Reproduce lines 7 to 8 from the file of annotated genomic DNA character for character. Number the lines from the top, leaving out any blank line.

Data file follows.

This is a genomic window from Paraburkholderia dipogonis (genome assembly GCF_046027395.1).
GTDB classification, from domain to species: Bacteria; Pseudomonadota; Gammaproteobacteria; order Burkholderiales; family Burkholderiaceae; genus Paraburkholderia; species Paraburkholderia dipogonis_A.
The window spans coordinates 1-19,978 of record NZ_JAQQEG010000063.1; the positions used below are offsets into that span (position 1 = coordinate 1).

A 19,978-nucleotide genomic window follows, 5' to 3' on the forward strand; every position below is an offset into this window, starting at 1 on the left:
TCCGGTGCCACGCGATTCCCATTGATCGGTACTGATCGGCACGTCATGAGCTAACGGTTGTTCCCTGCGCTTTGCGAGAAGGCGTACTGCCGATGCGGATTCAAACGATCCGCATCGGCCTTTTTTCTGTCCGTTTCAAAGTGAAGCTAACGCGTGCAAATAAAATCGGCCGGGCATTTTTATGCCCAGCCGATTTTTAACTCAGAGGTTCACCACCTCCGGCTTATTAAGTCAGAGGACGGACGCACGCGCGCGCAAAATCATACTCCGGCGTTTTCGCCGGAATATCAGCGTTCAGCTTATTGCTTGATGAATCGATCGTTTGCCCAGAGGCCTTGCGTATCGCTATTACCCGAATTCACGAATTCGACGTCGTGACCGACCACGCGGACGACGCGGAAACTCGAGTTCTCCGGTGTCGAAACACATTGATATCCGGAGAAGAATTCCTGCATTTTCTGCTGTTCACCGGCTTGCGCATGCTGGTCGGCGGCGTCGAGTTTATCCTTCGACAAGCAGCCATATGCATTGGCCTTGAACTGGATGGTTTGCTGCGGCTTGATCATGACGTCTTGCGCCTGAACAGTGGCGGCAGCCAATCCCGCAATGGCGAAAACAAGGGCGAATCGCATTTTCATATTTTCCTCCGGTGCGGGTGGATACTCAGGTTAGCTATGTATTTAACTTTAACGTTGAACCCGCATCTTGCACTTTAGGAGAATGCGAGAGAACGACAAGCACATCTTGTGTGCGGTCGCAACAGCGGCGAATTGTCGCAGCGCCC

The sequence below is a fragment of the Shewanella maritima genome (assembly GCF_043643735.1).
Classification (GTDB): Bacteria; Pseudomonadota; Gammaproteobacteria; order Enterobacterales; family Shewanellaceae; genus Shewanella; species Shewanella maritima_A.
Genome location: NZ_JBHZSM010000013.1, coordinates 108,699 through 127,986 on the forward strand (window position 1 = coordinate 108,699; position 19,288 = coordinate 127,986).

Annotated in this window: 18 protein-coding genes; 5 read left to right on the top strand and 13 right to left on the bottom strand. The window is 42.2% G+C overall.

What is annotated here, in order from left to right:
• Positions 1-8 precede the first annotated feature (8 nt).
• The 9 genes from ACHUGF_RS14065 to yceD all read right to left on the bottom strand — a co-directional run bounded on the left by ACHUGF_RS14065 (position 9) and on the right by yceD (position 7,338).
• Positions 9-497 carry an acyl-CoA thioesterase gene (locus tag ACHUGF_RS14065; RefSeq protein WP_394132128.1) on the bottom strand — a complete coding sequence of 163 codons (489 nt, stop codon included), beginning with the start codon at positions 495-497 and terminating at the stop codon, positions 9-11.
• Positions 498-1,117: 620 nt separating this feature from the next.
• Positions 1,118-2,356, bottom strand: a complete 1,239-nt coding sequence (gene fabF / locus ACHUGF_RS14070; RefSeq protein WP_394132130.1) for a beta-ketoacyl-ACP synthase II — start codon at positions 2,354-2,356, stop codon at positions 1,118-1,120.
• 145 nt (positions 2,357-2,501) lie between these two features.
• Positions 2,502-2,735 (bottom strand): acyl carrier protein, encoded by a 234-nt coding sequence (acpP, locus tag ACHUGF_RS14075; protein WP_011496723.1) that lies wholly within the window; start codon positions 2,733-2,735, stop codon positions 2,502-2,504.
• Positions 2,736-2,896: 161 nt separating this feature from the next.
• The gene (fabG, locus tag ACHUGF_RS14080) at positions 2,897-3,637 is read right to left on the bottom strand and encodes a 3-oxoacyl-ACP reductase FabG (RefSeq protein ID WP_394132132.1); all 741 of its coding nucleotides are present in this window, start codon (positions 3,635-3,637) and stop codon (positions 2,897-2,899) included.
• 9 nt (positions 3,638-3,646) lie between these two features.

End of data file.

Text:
Classification (GTDB): Bacteria; Pseudomonadota; Gammaproteobacteria; order Enterobacterales; family Shewanellaceae; genus Shewanella; species Shewanella maritima_A.
Genome location: NZ_JBHZSM010000013.1, coordinates 108,699 through 127,986 on the forward strand (window position 1 = coordinate 108,699; position 19,288 = coordinate 127,986).